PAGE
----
By Alexandr Satanovsky
In a 5-4 decision per Justice Breyer, the Supreme Court extended the Martinez exception to states, like Texas, whose "procedural framework, by reason of its design and operation, makes it highly unlikely in a typical case that a defendant will have a meaningful opportunity to raise a claim of ineffective assistance of trial counsel on direct appeal."
Chief Justice Roberts (joined by Alito) dissented, arguing that Martinez should be limited to its terms, applying only to states that deliberately bar defendants from using direct review to assert claims of ineffecitve assistance of trial counsel. Justice Scalia (joined by Thomas) dissented separately, proclaiming vindication of the warnings voiced in his Martinez dissent.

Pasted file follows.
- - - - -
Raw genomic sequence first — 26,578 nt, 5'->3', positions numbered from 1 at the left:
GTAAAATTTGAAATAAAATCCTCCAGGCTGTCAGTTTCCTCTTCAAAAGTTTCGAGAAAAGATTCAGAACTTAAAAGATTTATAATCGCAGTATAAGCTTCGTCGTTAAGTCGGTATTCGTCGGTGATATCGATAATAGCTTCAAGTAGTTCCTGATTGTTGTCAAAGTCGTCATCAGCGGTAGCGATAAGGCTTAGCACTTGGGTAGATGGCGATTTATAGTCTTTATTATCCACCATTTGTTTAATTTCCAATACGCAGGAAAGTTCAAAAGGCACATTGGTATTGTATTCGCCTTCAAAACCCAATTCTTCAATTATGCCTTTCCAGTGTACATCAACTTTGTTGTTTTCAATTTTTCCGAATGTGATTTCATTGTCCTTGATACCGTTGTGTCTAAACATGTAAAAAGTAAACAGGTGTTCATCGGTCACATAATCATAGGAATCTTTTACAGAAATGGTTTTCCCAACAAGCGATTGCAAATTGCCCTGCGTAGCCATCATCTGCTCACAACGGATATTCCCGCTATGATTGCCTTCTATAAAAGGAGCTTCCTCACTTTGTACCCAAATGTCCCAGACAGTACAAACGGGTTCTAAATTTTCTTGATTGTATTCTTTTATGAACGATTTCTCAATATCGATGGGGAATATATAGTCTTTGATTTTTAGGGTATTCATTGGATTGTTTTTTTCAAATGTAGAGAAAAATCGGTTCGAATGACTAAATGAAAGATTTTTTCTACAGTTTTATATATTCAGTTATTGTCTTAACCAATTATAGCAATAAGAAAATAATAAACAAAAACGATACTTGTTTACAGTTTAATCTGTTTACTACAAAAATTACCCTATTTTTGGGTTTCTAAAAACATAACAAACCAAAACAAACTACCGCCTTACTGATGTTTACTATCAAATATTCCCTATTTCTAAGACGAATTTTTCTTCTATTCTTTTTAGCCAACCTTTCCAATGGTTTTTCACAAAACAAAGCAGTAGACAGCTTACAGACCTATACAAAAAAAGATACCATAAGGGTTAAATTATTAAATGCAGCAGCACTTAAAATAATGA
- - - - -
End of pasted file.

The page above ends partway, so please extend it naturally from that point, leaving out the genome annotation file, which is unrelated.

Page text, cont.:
Though this outcome was expected, there was question as to how the Court would articulate an extension of Martinez. On that point, Trevino does not contain particularly groundbreaking language, and is not specific in articulating the broader circumstances to which Martinez now applies. As such, the Chief Justice is correct in observing that the opinion fails to explain "how meaningful is meaningful enough, how meaningful-ness is to be measured, how unlikely highly unlikely is, how often a procedural framework’s 'operation' must be reassessed, or what case qualifies as the 'typical' case." Thus, Trevino still leaves the door open for states to argue that Martinez does not apply, because their procedural regime is better suited to meaningfully adjudicate IATC claims on direct appeal. To be sure, distinguishing away a state's particular post-conviction structure is going to be more difficult in the wake of Trevino than it was in the wake of Martinez, but that position is still available, and there may well be judges who will endorse it.